– JBH
    Feb 1 at 1:46
  • $\begingroup$ If we want to use hydrogen & we're okay w/ a little handwavium, how about a form of metallic hydrogen that's metastable below ~0.1-5 Kelvins? If it can exist, it would be extremely energy dense & probably could be made to decompose into super heated H2 & launch things at or above light-gas-gun speeds w/ a single stage propellant. But it would explode catastrophically in case of heat or impact, which adds tension & balance for the story $\endgroup$ Feb 1 at 5:44
  • 1
    $\begingroup$ @StarfishPrime I did make a mistake in the volume. Will fix that, thanks. The thing is that this is a future where compact fusion reactors exist. A leap in hydrogen fuel cell technology as well as cooling (definitely less good cooling than the compact fusion reactors require) doesn't seem a stretch to me. $\endgroup$
    – Trioxidane
    Feb 1 at 10:15
2
$\begingroup$

Lithium ion batteries

60lb would be doable for a single shot weapon using today's technology. Lithium Ion batteries have a power density of about 1 MJ/kg. Which means that you'd need to drain a 22kg(48lb) battery to fire the thing.

... but a Light Gas Gun may be better

The speed of sound for light gasses like hydrogen and Helium is much faster than for the heavier gasses that make up the air. Compressed Helium (not as efficient but way safer then hydrogen) can expand outwards at a speed of 1007 m/s. That said, if you funnel the gas down a conical , you can make it speed up as the conical narrows achieving speeds closer to 7000m/s (well above your goal.) The way light gas guns work is to use a traditional explosive to compress the gas using a piston until it ruptures a disc. The explosion takes much more time to expand than the light gas does; so, between the explosive to light gas transfer and the conical funneling you get a couple of stages of a mechanical advantages: trading off power for speed until your reach your 4.7km/s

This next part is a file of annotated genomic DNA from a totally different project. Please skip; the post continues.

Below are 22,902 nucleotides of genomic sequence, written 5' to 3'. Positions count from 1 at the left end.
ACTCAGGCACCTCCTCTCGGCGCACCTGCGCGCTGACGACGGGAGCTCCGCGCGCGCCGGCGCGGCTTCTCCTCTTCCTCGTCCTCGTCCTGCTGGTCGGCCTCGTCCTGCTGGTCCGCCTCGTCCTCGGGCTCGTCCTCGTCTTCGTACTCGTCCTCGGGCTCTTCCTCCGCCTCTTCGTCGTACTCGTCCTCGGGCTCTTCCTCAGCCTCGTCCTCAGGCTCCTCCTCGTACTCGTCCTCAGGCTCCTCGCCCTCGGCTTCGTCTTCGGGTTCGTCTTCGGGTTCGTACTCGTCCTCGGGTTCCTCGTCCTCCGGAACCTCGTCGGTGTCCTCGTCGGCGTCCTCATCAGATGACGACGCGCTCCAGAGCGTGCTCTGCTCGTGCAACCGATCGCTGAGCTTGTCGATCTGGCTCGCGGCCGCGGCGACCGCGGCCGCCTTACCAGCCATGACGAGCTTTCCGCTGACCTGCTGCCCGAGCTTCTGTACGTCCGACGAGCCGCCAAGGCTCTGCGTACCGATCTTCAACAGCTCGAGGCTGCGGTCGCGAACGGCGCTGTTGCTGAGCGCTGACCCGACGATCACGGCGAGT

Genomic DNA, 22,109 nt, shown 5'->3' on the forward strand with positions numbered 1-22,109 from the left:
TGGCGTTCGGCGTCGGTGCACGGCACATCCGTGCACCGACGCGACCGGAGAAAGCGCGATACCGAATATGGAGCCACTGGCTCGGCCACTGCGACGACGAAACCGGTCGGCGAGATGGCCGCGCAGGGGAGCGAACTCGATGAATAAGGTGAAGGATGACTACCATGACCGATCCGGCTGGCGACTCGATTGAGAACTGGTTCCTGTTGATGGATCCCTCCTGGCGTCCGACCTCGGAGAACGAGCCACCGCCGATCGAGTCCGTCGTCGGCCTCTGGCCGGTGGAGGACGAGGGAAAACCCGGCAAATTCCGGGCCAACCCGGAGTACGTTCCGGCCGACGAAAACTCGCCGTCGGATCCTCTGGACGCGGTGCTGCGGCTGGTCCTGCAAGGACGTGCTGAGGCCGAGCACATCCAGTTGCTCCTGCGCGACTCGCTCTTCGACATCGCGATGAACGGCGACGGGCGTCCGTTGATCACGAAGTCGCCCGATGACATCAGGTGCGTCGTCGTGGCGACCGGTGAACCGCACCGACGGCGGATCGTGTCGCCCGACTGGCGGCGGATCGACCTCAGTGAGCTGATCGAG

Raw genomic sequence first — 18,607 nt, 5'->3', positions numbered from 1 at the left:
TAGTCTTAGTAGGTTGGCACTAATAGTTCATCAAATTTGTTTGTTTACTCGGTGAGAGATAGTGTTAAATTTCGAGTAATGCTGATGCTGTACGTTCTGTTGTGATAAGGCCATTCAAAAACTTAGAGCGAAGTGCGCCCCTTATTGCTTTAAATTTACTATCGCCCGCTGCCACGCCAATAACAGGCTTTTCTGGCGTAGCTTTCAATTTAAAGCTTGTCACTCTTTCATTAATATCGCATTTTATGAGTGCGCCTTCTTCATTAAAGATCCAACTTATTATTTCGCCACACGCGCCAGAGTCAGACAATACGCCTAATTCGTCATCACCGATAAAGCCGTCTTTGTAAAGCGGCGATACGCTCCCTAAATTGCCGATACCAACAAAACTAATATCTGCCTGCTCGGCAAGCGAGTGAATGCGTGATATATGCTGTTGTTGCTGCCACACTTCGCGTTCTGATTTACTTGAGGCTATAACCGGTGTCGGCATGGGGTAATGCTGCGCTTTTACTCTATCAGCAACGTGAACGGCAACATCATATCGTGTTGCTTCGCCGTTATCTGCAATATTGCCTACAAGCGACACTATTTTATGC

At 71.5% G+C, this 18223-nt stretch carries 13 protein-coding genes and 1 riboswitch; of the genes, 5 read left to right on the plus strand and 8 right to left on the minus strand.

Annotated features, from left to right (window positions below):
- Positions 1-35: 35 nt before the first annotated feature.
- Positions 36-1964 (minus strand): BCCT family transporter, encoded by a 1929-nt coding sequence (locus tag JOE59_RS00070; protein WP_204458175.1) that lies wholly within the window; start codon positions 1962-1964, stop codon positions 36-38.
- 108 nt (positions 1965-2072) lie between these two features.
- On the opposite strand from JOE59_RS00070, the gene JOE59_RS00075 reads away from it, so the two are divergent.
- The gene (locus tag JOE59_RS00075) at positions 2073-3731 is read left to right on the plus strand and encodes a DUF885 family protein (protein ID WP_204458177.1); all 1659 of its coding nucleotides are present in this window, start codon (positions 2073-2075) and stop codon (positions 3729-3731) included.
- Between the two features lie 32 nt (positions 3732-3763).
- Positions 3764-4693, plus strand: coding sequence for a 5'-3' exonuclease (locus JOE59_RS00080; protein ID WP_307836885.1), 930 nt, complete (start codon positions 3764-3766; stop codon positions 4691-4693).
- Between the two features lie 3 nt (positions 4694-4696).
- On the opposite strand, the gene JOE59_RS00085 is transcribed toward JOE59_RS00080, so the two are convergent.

Modern Gun powder releases about 3 MJ per kilogram, meaning you'd need 7.3 kg of explosives to reach your 22 MJ goal. Using today's technology: the thing that makes light gas guns so heavy is all the thick materials it takes to handle all the extreme pressures involved, but in 50 years or so, material technology could make the casings and barrels needed for such a weapon far thinner and more light weight. So, when you factor in the weight of the sabot, the piston, the casing, and the explosive, the whole shell could be 9-15ish kg meaning 1 team member could possibly carry 2-3 shells

$\endgroup$
2